Dr Kathrin Cresswell

Chancellor’s Fellow and Director of Innovation, Deanery of Molecular, Genetic and Population Health Sciences, Usher Institute

What sparked your interest in health sciences?
I got into it by accident. I wanted to be a clinical psychologist at first but then got my first job as a researcher at the University of Edinburgh. I liked it, so I stayed. That was 13 years ago!

What did you study at university?
I studied psychology at Goldsmith’s in London – I liked it and wanted to keep going. But now I realise that I wouldn’t have been very good at it. Even though I like people and want to understand their thoughts and motivations, I would find it difficult to deal with serious clinical issues. I’m just too sensitive.

Tell us about a typical day of work?
I start checking emails in bed before the kids get up. I’m slightly addicted to my phone and I know that’s bad. I drop the kids off and either go to a café where I start working, or I go for my first meeting. I love the flexibility that I can work wherever and whenever I want. My day is a mixture of meetings, emails and writing reports/publications.

Can you tell us more about the work going on at the Usher Institute?
The Usher Institute is one of the University’s newest research institutes, opened in 2015. It has four centres: global health; medical informatics; population health; and biomedicine, self and society. We are 320 highly inter-disciplinary staff and one of five Data-Driven Innovation Hubs specialising in health and care.

What are you passionate about in your work?
Interdisciplinary working and impact. I really think academics can be so much better if they collaborate and aim to solve real-world problems. This needs to involve allowing others to challenge our own assumptions.

What data sets are you working with?
Qualitative datasets. I’m a social scientist, so I speak to people and either take notes or digitally record conversations.

What subject areas do you focus on?
I’m teaching the next generation of digital leaders as part of the NHS Digital Academy and co-leading a national evaluation of a large digital change programme in English hospitals. I’m also co-investigator on a Doctoral Training Centre in Biomedical Artificial Intelligence, and research healthcare innovation environments.

What is your favourite analysis technique?
I mainly do content/thematic analysis, which is based on identifying meaning and patterns of spoken/written text.

Is there anything you wish you could do more of?
I need more time to look at the data properly. The problem is that the opportunity to have true impact on policy and practice often comes and goes very quickly, so the data tends not to get the attention it deserves. The fact that most of my work is project based contributes to this, so if one project ends you tend to move on to the next and have no time to analyse data in depth.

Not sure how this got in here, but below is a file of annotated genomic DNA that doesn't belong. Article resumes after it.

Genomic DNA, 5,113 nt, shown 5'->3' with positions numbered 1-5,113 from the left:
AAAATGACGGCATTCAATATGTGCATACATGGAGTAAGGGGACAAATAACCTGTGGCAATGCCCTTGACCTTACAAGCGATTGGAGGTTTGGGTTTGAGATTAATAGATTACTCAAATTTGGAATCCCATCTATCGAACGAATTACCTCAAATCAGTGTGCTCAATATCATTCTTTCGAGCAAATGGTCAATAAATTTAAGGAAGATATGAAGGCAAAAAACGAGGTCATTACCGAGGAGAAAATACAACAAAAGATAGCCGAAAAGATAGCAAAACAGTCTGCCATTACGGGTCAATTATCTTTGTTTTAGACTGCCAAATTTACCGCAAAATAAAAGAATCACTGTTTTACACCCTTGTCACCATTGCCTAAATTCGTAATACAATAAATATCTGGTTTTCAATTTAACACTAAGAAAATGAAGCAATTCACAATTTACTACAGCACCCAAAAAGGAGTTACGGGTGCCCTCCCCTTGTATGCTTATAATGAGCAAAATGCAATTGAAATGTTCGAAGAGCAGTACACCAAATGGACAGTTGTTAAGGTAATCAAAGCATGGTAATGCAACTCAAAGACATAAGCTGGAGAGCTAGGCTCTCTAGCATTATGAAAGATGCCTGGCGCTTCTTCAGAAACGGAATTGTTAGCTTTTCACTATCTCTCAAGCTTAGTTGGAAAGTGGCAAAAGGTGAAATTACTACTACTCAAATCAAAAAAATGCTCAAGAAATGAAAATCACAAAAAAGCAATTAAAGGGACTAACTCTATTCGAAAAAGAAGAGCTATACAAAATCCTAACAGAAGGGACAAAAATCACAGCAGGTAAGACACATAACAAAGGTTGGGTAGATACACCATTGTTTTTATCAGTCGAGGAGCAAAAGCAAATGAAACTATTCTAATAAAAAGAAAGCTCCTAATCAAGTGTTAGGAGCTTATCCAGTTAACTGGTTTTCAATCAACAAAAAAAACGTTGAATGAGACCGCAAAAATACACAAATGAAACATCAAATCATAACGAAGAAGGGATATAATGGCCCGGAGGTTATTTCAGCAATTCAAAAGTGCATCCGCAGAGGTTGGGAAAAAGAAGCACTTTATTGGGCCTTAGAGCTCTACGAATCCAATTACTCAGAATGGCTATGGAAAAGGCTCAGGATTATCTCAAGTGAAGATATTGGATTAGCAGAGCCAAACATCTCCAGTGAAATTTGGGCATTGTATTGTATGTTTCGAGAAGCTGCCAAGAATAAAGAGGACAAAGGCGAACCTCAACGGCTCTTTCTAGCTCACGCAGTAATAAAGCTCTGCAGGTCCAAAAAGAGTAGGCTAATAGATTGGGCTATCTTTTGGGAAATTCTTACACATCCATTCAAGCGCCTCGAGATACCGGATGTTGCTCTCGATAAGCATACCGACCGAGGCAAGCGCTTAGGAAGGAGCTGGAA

Who is your heroine or hero?
I do have a few heroines: strong women who have energy, courage and professional credibility; whilst raising children, admitting their struggles (being humble) and treating others with respect.

What would you say to someone considering entering your field of research?
Social science is worth getting into because data science is not only about numbers. It’s about the people who create data, analyse data, and who act based on these insights.

What are you proud of in your career?
Consulting for the World Health Organization, being invited to talk at Harvard Medical School and presenting at the European Parliament.

Wow! What would you recommend to women and girls who’d like to get to your position?
Work hard, but also don’t be too hard on yourself and remember your core values. Try to be a good person and be nice to people around you.

Do you find your work supportive of women?
Overall – yes, because it’s flexible.

How much do you care about gender representation in data and technology?
Deeply. Not only gender equality but equality in general. I’m involved in something called One HealthTech, which is a network with the aim to promote the involvement of under-represented groups in health and care technology. I think this has to be the right way forward as all voices need to be heard if we want to tackle global challenges effectively.

Are you a believer in five-year career plans?
You need to know the general direction of travel for your career, but also be flexible to adjust to changing circumstances. Things rarely work out as planned and that’s a good thing!

What does the future hold for you?
I want to be a Professor specialising in formative evaluation methods of innovations in health and care settings. I also want to continue to enjoy my job and work on effectively balancing my family and work life.

What do you like to do when the working day is over?
Walk my dog and go to sleep!

Image of Dr Kathrin Cresswell
Picture by Lesley Martin, interview by Poppy Gerrard-Abbott

“Data science is not only about numbers. It’s about the people who create data, analyse data, and take action based on these insights”

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